(2) All transfers of firearms should be accompanied by the same level of scrutiny as purchase of a firearm from a federally licensed firearms dealer (an FFL). Guns, like cars, should effectively be titled, so that transfer of firearms results in a background check of the purchaser, paperwork accompanies transfer, and when guns end up in the hands of criminals, as they do every single day, the source of the firearm can be effectively tracked, and the supplier of the firearm to the criminal market punished. Right now, every day, firearms are purchased for sale into the black market. There is almost no investigation of guns back to their source because the NRA has effectively lobbied to make such tracking impossible. This only serves to benefit gun manufacturers, it does not benefit public safety, or law-abiding gun owners, to make it so anyone can dump a gun onto the criminal market with impunity. There is no federal requirement for such background checks, or requirements for records of such sales, and most states do not require any scrutiny of private sale of firearms. While it is illegal to sell weapons to felons, or to the underaged, it’s only illegal to do so “knowingly”, and without background checks, and without a paper trail, these laws are virtually unenforceable. Hence, a thriving illegal gun market that ensures no one, even a criminal, has any difficulty obtaining a firearm. Finally, all gun thefts must be reported to law enforcement (currently not required in all states).
First, let’s address the issue of mass violence.
While it’s true that madmen will always find ways to hurt others, it is clear that ready access to machines designed to kill masses of people have increased the severity of these incidents. A concurrent incident in China, in which a man attacked schoolchildren with a knife, and stabbed 22, was notable for no fatalities. It should be common sense, that machines designed for easy and rapid killing will make mass killing easier, hence safeguards should be in place to prevent easy access to such machines. Such safeguards will not prevent all killing. And much is made by gun rights lobbyists of this fact, but that is not the point. The point is decreasing the severity of such assaults; making it harder, making it rarer for the deranged to kill en masse.
Mass violence is not just a problem in the United States. Similar incidents have occurred in other countries, even mass shootings in countries with significant restrictions similar to what I would advocate. However, the experience of other countries is less in frequency and severity. Yes, other countries have mass violence despite strict gun control, even countries like Norway. However, no other comparable industrialized country has gun violence similar to ours. No you can not compare the United States to Mexico. No, gun control is never perfect. No, we can not prevent all murder, all mass murder, or all violent crime, but we can decrease the death toll.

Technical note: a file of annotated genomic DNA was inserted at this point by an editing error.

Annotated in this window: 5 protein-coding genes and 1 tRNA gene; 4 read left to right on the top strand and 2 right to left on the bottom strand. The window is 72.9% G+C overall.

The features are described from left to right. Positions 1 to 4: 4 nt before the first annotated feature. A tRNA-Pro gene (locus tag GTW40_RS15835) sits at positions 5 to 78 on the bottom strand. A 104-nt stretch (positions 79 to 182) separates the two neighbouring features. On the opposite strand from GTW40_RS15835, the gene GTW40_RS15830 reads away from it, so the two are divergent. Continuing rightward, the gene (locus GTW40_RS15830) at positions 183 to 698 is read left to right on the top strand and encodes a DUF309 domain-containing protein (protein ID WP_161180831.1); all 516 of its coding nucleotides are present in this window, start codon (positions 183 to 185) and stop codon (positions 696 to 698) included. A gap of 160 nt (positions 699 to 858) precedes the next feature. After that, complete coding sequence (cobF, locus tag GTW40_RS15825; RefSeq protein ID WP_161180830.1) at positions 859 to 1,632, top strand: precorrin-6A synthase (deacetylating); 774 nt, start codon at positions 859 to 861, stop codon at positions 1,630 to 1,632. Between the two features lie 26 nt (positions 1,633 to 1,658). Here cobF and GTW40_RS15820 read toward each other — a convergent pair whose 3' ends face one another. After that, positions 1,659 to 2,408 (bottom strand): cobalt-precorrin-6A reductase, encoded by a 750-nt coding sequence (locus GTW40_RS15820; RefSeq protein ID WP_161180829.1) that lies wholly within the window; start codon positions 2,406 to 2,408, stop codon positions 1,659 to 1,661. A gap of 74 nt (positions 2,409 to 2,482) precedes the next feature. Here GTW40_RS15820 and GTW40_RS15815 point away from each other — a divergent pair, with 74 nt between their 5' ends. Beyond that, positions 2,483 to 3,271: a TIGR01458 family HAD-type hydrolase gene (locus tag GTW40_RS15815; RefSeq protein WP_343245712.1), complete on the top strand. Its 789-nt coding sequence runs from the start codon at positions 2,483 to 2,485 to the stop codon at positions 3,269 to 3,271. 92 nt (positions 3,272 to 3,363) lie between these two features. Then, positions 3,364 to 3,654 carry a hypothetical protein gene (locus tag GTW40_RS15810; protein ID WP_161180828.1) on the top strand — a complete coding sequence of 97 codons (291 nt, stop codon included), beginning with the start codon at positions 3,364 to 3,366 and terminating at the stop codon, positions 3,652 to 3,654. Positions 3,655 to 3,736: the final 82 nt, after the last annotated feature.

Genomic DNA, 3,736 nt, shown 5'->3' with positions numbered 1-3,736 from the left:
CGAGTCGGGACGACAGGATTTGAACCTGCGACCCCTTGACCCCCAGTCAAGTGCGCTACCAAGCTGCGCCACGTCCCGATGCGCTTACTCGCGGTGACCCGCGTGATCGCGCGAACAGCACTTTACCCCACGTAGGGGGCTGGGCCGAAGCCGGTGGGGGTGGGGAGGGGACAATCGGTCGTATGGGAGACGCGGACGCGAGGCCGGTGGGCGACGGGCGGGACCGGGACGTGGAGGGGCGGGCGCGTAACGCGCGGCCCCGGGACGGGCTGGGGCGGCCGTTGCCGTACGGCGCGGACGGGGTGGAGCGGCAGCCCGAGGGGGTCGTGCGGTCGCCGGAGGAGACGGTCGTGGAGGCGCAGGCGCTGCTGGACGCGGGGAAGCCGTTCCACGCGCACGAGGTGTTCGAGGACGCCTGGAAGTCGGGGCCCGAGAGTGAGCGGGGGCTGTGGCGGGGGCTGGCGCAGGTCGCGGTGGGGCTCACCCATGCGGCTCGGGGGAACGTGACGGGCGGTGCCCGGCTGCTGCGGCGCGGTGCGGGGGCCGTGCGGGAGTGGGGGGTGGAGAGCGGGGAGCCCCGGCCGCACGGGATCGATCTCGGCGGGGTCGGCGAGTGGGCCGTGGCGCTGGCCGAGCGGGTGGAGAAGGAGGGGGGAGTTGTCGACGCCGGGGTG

The recent mass shootings have been had one factor in common. The shooter had access to a magazine-fed semi-automatic weapon (see this google spreadsheet for a summary – the overwhelming majority of the time, semi-automatic weapons have been used for these shootings in the last decade). Fully-automatic weapons – weapons that fire automatically as long as the trigger is depressed – have been banned since 1934. This is an example of a legal, constitutional, federal restriction of a class of arms deemed too dangerous for civilian use. Now we see that semi-automatic magazine-fed weapons are clearly too dangerous for unregulated civilian ownership. These are the same weapons, after all, that we use to equip our military. They have only very questionable sport use, and no sport use requires the use of massive clips or the 100 round drum used by the Aurora shooter.
Restriction of these weapons, barriers to access, civil and criminal liability for negligent storage allowing access of the firearms to the unauthorized may not prevent all mass shootings. Considering how many are already out there, it may even be years or decades before there is an impact, but if that is the case so be it. The deaths from these mass murders, specifically using these types of firearms, is simply unacceptable, and unwillingness to do anything about access to these weapons is no longer a tenable position. It is total denial that we have a problem with access to death machines. We have to change the culture that considers easy access to such weapons acceptable, or civilized.